Instead of realising that and dealing with it, we are now being assailed with an out pouring of emotions as though he was our best friend. Worse, the arse savers and opportunists are out in great numbers: from the helmet manufacturer that was quick to point out that Hughes was wearing a superseded model, to the Telegraph and Google and those in public office wanting to make sure they are seen to be gracious in their acts supposedly marking their respect. Bullshit. They are just positioning themselves to take advantage of the situation to enhance their standing with a public in personal turmoil and in doing so, improve their brand.

Already today, I've heard the phrase "it's what Phil would have wanted" spoken by those who never met him. I have no idea what Hughes would have wanted and to say otherwise elevates the speaker not the victim.

The grief we all feel is real but the over the top reactions to it are unhelpful for both the people close to this young man and the rest. Healing needs to be based on reality, not hyperbole.

A State Memorial Service at the SCG? Tests to be cancelled or postponed? We are developing a habit of immortalising to assuage our own fears, so that in death - tragic, shocking, wasteful death - Phil Hughes achieves fame well beyond his likely reach had he avoided that Kookaburra. Legend is word dispensed with a recklessness that cheapens those who truly deserve the nomenclature.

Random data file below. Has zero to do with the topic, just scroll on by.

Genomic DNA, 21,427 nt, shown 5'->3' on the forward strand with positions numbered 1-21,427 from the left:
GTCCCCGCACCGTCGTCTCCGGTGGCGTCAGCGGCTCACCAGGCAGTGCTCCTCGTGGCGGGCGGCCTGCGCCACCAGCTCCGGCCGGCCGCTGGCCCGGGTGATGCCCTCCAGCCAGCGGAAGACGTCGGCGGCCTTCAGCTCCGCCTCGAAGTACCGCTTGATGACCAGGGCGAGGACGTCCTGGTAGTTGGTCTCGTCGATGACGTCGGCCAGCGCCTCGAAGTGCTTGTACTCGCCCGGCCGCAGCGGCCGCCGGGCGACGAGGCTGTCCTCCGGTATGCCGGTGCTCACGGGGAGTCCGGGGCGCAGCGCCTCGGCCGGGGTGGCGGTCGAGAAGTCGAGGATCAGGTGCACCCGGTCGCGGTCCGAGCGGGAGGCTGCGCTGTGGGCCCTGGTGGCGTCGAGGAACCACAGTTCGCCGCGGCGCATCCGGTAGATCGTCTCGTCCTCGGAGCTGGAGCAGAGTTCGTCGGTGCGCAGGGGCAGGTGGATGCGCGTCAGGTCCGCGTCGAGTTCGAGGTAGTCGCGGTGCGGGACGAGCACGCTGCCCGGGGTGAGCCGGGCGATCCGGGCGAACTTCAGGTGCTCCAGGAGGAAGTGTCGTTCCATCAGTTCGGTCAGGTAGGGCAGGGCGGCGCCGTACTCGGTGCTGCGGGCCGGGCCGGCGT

We put the bats out at our place
The most fitting mark of respect, a simple symbolic gesture made by a hitherto unknown Paul Taylor in Sydney, has swept a cricket world engulfed by the tragedy. Cricketers world wide, regardless of fame and stature have #putyourbatsout and posted photographs on Twitter. Its as much a mark of respect for Phil Hughes as it is an act of support for Sean Abbott. Either way, its simplicity has made proper grieving accessible. Nothing else will be as potent a sign or as meaningful as a farewell salute.

The best healing will come when we get back on the field and face our demons, whether that's the people at the heart of the matter or the vast majority on the periphery whose field is life. Easy to say, much harder to do. Grieve for sure, but life is about moving on and I for one hope that's what people do when I'm gone.